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Old 02-20-2015, 02:54 PM   #1
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Default From electrician to electrical engineer.

What type of schooling would I be looking at in order to get a degree in electrical engineering?

I have been an electrician since 2001, I.E.C and NJATC apprenticeships.

No other schooling since then, just been heavily involved in industrial side of the trade ever since I got in in 1997.

I would like to pursue a job as an electrical engineer for the plant here.

I currently coordinate and plan electrical maintenance for the plant, already spend most of my time doing engineering functions I feel.

Thought about maybe a 2 year degree via an online univeristy maybe?

I would appreciate yalls thoughts on this subject.

Thanks in advance.
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Old 02-20-2015, 03:51 PM   #2
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Originally Posted by Moonshot180 View Post
What type of schooling would I be looking at in order to get a degree in electrical engineering?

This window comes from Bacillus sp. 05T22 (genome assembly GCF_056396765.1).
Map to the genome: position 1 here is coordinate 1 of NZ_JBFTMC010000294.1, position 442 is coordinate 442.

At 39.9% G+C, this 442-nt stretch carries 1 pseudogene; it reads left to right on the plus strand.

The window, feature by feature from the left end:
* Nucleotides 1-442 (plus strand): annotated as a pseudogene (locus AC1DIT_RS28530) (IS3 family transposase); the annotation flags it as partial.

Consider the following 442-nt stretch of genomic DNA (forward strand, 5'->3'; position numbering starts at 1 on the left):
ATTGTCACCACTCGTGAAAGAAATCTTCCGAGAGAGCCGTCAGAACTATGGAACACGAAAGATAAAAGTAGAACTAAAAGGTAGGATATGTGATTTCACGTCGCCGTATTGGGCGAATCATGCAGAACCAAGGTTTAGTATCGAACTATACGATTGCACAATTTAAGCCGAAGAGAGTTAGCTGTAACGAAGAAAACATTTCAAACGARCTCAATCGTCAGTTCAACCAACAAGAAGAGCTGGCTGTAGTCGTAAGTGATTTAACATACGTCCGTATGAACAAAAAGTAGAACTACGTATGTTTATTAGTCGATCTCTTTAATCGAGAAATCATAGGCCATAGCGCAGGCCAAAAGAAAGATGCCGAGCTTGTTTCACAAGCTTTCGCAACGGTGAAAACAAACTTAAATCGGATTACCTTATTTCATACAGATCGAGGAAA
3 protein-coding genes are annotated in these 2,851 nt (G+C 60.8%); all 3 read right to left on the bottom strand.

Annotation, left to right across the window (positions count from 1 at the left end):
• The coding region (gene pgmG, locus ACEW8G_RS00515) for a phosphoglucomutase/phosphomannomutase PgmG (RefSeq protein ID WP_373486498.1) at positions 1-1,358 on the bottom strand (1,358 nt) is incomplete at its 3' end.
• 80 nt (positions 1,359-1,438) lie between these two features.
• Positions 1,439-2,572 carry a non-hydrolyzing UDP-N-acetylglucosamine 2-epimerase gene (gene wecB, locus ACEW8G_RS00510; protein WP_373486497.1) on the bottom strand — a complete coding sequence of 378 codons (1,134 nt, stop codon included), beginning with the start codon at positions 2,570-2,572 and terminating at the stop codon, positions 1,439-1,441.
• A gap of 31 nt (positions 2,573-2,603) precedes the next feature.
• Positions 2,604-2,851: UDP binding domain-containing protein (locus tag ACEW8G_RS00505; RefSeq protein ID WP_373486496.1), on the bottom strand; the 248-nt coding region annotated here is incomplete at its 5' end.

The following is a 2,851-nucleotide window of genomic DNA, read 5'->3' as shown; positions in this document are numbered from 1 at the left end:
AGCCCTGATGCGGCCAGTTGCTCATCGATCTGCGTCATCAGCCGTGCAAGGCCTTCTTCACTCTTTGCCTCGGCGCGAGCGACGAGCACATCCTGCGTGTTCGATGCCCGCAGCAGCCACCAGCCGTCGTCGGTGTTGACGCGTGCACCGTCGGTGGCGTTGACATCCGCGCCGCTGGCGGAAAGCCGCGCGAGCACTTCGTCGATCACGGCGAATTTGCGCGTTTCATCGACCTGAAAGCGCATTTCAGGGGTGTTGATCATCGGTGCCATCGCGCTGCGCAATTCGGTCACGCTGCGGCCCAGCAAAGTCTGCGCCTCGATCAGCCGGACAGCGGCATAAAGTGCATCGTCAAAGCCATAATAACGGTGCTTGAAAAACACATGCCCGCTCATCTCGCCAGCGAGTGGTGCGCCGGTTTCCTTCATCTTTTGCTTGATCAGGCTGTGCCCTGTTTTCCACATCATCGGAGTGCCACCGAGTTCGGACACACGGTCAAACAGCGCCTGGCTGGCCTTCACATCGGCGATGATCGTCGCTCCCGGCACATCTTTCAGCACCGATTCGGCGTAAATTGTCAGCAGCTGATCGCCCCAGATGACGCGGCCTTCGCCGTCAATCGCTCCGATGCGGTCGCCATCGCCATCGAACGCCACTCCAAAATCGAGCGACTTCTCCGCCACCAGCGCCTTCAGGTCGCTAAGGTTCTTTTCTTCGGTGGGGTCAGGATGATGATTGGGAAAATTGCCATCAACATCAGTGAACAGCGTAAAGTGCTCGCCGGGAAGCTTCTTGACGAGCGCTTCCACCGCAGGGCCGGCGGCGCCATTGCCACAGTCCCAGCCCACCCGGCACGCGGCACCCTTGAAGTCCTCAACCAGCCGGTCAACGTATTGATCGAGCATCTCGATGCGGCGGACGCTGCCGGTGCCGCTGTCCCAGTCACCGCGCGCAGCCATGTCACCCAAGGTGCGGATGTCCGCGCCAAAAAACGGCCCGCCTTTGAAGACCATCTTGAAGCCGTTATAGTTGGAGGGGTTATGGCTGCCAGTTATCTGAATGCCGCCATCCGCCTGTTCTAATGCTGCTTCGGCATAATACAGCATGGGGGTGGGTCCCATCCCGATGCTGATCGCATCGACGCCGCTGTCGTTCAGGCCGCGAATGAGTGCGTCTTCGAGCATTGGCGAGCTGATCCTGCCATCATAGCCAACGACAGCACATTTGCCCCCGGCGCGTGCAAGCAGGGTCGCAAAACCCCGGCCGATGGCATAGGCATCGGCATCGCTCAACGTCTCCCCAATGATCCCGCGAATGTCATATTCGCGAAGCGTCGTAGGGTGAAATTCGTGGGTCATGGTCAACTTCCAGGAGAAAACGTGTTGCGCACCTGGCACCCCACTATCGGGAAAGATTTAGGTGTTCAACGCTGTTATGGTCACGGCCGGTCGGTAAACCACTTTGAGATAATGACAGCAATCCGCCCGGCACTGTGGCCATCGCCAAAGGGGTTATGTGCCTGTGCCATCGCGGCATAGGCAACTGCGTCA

I have been an electrician since 2001, I.E.C and NJATC apprenticeships.

No other schooling since then, just been heavily involved in industrial side of the trade ever since I got in in 1997.

I would like to pursue a job as an electrical engineer for the plant here.

I currently coordinate and plan electrical maintenance for the plant, already spend most of my time doing engineering functions I feel.

Thought about maybe a 2 year degree via an online univeristy maybe?

I would appreciate yalls thoughts on this subject.

Thanks in advance.
If you can do it on just a 2 year degree that's great, I always thought it took 4 years though...
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Old 02-20-2015, 04:37 PM   #3
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If you can do it on just a 2 year degree that's great, I always thought it took 4 years though...
Yea, I'm pretty sure it takes 5 years at a heavy load for most people (unless you load up and go to summer school). You get a Bachelor of Science degree in Electrical Engineering.

If you went to the University of Washington
Quote:
BSEE Degree Requirements and Policies